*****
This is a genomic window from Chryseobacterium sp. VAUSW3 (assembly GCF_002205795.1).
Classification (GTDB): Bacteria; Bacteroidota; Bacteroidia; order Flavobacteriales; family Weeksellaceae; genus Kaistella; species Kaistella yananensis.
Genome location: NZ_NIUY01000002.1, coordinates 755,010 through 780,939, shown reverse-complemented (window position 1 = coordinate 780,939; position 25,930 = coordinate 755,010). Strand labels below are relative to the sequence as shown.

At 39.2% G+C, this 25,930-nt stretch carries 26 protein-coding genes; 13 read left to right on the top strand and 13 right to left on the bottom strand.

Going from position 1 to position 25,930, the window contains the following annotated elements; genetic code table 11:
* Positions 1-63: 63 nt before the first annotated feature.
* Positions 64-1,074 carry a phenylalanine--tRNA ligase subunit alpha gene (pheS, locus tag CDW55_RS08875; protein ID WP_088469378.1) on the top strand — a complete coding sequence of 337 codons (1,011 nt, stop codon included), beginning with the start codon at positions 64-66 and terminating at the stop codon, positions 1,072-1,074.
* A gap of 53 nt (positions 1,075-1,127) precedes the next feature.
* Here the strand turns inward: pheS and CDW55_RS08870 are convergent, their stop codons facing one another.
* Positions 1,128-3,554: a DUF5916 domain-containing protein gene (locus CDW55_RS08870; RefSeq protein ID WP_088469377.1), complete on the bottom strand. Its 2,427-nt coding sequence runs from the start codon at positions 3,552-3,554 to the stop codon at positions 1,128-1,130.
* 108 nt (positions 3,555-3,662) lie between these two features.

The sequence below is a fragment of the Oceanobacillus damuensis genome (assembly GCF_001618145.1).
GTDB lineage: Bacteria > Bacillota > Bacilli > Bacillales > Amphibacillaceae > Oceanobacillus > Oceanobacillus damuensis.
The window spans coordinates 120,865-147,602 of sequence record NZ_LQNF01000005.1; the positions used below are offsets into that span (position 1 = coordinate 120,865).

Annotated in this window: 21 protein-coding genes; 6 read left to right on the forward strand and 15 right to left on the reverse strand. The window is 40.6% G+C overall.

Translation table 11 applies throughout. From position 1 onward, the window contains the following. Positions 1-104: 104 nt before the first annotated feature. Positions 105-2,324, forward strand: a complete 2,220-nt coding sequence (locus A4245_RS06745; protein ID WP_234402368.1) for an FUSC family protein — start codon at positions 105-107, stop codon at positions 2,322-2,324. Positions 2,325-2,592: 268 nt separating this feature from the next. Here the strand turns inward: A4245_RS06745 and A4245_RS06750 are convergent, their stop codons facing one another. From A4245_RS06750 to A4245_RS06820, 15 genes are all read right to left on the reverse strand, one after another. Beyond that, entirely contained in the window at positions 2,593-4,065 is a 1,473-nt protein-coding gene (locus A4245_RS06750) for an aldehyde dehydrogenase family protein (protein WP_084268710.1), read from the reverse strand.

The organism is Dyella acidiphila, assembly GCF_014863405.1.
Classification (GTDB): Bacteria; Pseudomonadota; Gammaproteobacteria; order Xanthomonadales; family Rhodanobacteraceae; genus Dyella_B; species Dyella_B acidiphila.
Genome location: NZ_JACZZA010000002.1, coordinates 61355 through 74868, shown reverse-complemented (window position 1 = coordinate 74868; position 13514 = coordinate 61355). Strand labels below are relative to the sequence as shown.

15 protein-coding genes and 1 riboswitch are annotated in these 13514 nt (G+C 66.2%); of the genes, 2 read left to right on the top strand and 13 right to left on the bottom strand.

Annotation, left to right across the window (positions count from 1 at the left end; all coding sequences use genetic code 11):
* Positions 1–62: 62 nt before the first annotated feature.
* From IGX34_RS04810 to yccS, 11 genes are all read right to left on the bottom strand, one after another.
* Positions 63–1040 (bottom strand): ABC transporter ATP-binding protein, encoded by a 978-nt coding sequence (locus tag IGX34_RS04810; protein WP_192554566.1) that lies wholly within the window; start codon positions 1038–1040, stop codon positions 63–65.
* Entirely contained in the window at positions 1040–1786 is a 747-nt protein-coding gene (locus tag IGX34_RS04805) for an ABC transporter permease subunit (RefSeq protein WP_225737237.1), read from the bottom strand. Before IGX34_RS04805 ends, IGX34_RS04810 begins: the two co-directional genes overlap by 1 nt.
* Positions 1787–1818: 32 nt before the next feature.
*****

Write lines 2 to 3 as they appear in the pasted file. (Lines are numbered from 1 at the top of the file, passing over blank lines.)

Classification (GTDB): Bacteria; Bacteroidota; Bacteroidia; order Flavobacteriales; family Weeksellaceae; genus Kaistella; species Kaistella yananensis.
Genome location: NZ_NIUY01000002.1, coordinates 755,010 through 780,939, shown reverse-complemented (window position 1 = coordinate 780,939; position 25,930 = coordinate 755,010). Strand labels below are relative to the sequence as shown.